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Characterization of abandoned and inactive mine sites: Katherine Mine, Arizona - a case history.

Authors
Moyle-PR; Iverson-SR; McNary-SW; Fay-JM
Source
Abstract Book, U.S. Department of the Interior Conference on the Environment and Safety, April 24-28, 1995. Washington, DC: U.S. Bureau of Mines, 1995 Apr; :36
Link
NIOSHTIC No.
20024892
Abstract
Thousands of potentially hazardous abandoned and inactive mine sites are present on public lands in the United States. The U.S. Bureau of Mines has developed procedures for characterization of those mineral-related sites prioritized as having high potential for environmental or physical hazards. The purpose of characterization is to identify the nature and extent of hazards and to determine appropriate remediation measures, if necessary. Site characterization involves careful integration of multi-disciplinary investigations, a "holistic" approach, in order to fully understand and evaluate the complex environmental relationships and problems unique to each site. The Katherine Mine, Mill, and tailings site in Mojave County, Arizona provides a good example of successful application of the characterization process. Integration of engineering, geotechnical, geochemical, hydrological, geophysical, statistical, and related disciplines with a Geographic Information System platform succeeded in identifying hazards and providing the National Park Service with sound recommendations for mitigation measures. The procedures described have wide-spread applications to mineral related sites on lands managed by Interior Department agencies.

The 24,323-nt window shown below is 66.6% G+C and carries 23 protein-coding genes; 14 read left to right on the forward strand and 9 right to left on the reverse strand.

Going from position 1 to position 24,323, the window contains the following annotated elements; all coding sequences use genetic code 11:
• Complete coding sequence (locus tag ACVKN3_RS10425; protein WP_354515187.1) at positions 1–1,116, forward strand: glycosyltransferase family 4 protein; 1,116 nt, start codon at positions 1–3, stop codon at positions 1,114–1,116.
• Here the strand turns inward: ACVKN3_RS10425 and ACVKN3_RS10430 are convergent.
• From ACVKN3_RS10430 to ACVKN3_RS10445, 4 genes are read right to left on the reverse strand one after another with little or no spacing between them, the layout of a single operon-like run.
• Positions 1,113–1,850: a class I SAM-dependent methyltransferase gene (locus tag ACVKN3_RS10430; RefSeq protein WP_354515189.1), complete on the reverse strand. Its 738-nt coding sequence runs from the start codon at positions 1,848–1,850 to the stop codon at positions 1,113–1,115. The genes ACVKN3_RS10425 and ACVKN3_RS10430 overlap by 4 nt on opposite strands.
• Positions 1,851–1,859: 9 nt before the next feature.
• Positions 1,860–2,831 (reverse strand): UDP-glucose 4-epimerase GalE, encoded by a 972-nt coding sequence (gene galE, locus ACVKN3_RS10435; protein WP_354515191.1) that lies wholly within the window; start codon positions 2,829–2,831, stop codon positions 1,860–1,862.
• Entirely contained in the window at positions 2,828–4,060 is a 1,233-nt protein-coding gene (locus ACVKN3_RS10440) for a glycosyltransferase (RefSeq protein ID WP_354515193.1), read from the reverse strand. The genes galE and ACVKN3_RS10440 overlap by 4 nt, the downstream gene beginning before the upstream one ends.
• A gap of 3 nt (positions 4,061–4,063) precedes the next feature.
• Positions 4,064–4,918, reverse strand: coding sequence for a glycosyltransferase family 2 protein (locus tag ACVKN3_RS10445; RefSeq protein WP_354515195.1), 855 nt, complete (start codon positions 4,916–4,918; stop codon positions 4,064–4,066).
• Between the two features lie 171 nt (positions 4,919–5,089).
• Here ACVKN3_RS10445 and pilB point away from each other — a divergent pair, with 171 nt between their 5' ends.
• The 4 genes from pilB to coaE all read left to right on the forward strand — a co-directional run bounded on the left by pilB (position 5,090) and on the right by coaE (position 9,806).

Keywords
Mining-industry; Occupational-hazards; Hazards; Environmental-hazards; Environmental-factors; Engineering
Publication Date
19950424
Document Type
Conference/Symposia Proceedings; Abstract
Fiscal Year
1995
NTIS Accession No.
NTIS Price
NIOSH Division
SRC
Source Name
U.S. Bureau of Mines
State
DC; WA
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